Vanessa Redgrave on Chechnya
michael.keaney at mbs.fi
Tue Nov 5 06:46:04 MST 2002
My friend faces torture
Tuesday November 5, 2002
"Poor innocent Russia" - Anna Akhmatova's words from Requiem have been
tolling like a bell deep within me since last Thursday, when the Danish
police led me through the prison doors and up the iron flights of stairs to
see my friend, Akhmed Zakayev, the deputy prime minister of Chechnya. He had
been arrested at 2.17am the previous day by Danish police, on Russian
Interpol's request for extradition to Russia.
That evening, in the Queen Elizabeth Hall in London, I introduced four
Russian women poets. One, Tatiana Voltskaya, works for Radio Liberty, the
only independent radio transmitting in Russia. All four connect their
development with Joseph Brodsky, Osip Mandelstamm and Anna Akhmatova.
Mr Zakayev is innocent of all terrorism, and the Russian authorities know
it. But if the Danish minister of justice - ignorant of the situation in
Russia - were to agree to extradition, Mr Zakayev would be sent back to
probable torture and death.
Amnesty International has just produced a report on the denial of justice in
the Russian Federation. There is widespread and increasing use of torture in
Russia. This grows alongside the mounting brutality of the Russian
government's war against the Chechen people.
Suspects in pre-trial detention all over Russia are subjected to "Slonik" -
a gas mask, or sometimes a plastic bag, is placed over the suspect's head,
the air supply is cut off, and sometimes tear gas is pumped into the mask or
bag. The victim loses consciousness or vomits. Many other forms of torture
are used to extract confessions, which under Russian law can be signed
without the presence of a lawyer, and are accepted by the courts. Such is
the horror that would be inflicted upon Mr Zakayev if he were extradited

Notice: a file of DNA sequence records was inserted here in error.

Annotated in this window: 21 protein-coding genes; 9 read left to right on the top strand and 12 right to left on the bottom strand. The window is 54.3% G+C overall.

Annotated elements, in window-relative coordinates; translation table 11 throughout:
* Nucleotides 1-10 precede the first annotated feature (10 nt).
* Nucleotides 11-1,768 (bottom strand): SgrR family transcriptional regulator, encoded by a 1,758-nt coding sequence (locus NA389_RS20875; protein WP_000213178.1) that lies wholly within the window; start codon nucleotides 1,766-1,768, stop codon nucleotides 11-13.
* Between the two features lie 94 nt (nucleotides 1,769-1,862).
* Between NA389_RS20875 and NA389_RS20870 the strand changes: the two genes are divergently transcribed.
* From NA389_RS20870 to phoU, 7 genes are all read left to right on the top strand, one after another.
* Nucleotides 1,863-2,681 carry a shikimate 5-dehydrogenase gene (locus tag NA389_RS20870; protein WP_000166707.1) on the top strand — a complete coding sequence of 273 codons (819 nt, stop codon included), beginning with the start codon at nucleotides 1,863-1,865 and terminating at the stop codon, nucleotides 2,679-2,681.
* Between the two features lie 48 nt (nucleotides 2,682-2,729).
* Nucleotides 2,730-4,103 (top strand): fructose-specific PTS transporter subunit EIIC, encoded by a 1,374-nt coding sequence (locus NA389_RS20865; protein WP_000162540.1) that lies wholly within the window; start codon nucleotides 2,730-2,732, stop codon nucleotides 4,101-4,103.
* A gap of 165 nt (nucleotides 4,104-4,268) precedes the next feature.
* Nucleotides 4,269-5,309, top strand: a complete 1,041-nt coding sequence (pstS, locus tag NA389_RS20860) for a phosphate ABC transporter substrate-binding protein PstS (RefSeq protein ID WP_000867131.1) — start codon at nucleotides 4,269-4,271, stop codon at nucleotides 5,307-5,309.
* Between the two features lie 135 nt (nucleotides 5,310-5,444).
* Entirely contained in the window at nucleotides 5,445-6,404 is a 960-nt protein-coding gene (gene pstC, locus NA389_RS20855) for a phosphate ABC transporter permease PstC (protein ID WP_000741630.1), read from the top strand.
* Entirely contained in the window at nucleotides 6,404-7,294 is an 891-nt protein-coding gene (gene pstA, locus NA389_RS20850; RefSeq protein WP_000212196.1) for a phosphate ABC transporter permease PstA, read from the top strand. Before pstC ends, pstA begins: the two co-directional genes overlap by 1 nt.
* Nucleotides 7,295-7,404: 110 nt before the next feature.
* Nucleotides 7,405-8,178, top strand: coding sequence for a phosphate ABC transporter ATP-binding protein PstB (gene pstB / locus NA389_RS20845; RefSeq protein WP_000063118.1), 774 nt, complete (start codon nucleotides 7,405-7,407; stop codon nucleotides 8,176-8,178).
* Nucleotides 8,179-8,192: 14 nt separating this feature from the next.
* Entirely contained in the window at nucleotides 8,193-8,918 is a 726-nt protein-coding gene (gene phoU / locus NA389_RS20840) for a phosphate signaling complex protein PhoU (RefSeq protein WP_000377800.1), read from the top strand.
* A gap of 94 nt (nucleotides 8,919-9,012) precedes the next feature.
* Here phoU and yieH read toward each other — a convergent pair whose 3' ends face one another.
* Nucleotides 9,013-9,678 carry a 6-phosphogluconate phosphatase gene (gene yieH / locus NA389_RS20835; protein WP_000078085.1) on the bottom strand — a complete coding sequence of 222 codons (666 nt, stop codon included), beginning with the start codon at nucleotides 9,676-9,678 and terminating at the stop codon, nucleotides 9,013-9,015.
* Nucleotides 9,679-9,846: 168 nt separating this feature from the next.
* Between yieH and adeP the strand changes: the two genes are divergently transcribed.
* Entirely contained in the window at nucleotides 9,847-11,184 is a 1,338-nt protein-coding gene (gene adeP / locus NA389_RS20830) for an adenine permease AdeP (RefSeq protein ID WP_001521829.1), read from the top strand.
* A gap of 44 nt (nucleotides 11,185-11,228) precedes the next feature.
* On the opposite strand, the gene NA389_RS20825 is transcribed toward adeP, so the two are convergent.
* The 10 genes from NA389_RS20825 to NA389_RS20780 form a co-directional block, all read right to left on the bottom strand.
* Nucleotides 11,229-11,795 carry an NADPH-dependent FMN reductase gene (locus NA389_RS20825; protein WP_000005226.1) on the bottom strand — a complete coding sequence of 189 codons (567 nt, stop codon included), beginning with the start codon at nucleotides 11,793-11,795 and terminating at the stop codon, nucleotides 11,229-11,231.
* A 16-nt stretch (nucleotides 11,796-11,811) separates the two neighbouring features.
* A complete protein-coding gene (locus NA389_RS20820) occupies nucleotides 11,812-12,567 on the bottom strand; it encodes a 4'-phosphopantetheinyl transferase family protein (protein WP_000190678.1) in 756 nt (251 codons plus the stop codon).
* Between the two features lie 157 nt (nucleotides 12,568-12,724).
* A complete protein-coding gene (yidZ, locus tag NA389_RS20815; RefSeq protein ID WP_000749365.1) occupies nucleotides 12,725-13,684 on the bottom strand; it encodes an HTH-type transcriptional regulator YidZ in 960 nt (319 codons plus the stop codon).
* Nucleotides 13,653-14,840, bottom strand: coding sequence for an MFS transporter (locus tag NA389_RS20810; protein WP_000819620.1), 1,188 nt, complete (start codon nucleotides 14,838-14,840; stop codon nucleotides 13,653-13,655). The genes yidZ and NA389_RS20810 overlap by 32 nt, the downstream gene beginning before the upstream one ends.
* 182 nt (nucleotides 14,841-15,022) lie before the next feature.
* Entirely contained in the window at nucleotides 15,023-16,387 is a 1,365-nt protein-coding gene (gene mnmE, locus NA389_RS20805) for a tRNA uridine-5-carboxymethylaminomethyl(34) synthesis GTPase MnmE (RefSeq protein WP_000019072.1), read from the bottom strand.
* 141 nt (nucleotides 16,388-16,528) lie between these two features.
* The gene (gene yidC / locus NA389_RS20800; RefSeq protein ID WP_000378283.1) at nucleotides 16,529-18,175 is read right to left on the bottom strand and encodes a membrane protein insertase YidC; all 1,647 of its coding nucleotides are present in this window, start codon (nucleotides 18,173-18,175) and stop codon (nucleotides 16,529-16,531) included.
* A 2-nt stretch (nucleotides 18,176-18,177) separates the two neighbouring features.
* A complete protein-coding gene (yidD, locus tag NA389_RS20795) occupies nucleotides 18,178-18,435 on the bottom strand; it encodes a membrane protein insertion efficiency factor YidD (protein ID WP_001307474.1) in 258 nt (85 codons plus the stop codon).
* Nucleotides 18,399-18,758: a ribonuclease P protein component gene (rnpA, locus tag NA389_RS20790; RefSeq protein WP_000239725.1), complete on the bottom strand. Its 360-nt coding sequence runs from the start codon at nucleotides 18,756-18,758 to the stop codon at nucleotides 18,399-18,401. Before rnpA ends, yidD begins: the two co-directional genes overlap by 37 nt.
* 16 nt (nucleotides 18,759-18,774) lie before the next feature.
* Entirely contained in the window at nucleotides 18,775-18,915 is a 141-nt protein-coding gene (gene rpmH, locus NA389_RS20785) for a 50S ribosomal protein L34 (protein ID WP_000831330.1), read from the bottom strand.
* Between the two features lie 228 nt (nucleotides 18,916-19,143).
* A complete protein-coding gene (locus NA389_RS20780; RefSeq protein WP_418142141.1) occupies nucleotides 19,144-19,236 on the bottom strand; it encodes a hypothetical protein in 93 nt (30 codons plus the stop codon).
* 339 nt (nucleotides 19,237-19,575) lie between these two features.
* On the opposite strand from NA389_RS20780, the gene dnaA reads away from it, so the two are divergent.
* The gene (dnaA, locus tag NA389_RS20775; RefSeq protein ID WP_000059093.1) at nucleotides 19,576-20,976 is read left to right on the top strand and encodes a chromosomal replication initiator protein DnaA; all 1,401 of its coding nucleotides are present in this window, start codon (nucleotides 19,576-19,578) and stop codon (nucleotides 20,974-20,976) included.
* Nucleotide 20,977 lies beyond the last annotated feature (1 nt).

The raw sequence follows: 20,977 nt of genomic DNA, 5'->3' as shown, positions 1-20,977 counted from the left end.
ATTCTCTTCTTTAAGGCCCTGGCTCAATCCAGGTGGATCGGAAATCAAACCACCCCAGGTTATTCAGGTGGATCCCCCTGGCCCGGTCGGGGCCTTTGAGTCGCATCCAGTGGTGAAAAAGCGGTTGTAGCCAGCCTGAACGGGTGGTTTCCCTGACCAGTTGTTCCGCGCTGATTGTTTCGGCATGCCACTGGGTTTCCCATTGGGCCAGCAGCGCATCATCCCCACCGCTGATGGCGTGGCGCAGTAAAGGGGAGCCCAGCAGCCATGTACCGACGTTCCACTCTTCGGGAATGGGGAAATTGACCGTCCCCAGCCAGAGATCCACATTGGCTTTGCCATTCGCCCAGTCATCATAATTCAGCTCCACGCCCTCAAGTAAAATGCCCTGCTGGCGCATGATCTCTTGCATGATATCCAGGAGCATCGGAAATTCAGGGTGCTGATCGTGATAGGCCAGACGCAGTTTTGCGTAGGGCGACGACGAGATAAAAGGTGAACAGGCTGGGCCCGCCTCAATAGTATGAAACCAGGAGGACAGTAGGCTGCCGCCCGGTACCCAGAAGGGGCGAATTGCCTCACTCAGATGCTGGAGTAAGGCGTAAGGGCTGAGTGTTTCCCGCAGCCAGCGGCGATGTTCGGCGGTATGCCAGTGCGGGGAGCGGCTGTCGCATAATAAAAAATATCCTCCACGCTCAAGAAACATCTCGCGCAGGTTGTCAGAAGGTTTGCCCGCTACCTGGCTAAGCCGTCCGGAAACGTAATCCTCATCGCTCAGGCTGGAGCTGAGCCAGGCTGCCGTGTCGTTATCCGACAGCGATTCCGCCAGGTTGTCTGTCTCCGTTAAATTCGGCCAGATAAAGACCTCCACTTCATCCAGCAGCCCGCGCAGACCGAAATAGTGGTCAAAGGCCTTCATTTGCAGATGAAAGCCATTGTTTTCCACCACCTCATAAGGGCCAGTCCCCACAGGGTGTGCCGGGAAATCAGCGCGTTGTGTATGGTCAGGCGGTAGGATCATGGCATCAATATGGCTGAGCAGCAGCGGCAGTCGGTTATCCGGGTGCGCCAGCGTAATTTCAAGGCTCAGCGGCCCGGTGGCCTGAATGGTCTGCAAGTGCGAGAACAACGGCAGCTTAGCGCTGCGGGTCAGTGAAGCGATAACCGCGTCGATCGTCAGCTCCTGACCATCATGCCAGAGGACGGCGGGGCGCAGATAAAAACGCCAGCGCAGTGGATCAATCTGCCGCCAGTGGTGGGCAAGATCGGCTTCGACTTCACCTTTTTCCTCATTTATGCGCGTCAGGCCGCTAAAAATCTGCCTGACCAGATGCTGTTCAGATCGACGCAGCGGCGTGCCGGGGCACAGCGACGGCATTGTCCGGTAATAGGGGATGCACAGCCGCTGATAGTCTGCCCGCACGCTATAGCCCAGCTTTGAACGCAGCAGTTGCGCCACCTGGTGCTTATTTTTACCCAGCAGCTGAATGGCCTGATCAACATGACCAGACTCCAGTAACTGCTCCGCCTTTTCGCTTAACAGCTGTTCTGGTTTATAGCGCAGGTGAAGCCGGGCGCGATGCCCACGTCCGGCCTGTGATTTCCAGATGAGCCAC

from Denmark to the Russian Federation.
No people in the Russian Federation today have been so systematically
selected for torture and extrajudicial executions as the Chechens. On the
plains of Ingushetia, a small country where the Russian government inflicted
ethnic cleansing on the Prigorodny district in 1992, stands a monument to
the nationalities who suffered from the Stalinist repressions. I saw there a
photograph of President Aslan Maskhadov of Chechnya, and President Ruslan
Aushev of Ingushetia taken at its opening ceremony. Will the Russian
military forces now surrounding the refugee camps in Ingushetia destroy this
tower, as they have destroyed the famous Chechen towers that go back to
Danish citizens and their media have well understood one glaring fact in the
Russian claim for Mr Zakayev's extradition. On September 21 2001, the
Russian deputy prosecutor issued an arrest warrant for Mr Zakayev for
"unlawful military action" and "an attack on a member of a law enforcement
agency" (this accusation was also untrue). Yet on November 12, some 40 days
later, as President Maskhadov's representative, he met President Putin's
representative, General Kazantsev, for talks in Moscow. So how could Russian
Interpol claim that Mr Zakayev "hid himself from investigation"?
The Danish police explain that, under their law and the European extradition
treaty, they were obliged to arrest Mr Zakayev. In a signed letter to Lord
Judd, special rapporteur for Chechnya to the Council of Europe, Mr Zakayev
has insisted that the Chechen leadership had no connection with the Moscow
terrorist action of October 23 and rejected all acts of terrorism against
civilians, stating that terrorism could not solve any problem whatsoever.
Any evidence produced by the Russian government against Mr Zakayev will be a
KGB-style fabrication. I am certain that the Danish judicial and police
authorities are and will be scrupulous and believe that the country which
saved its Jewish citizens from the Nazis will not pronounce for extradition
without due process. However, I am deeply concerned that the new "fast
track" European extradition laws may not permit the time to clear Mr
Zakayev's name. Intense Russian pressure is being put on the Danish justice
minister, now in Moscow.
Mr Zakayev is the main advocate in Europe for a ceasefire between both
sides, mutual collaboration against terrorists - both Chechen and Russian -
and a negotiated political solution to bring peace. If he were to be
extradited, it would be evidence that the dark days of Stalin and his secret
police, the GPU, had returned, for Russian citizens as well as Chechens.
· Vanessa Redgrave is co-founder of the International Campaign for Peace and
Human Rights in Chechnya; she is currently producing and acting in a film of
Wallace Shawn's The Fever
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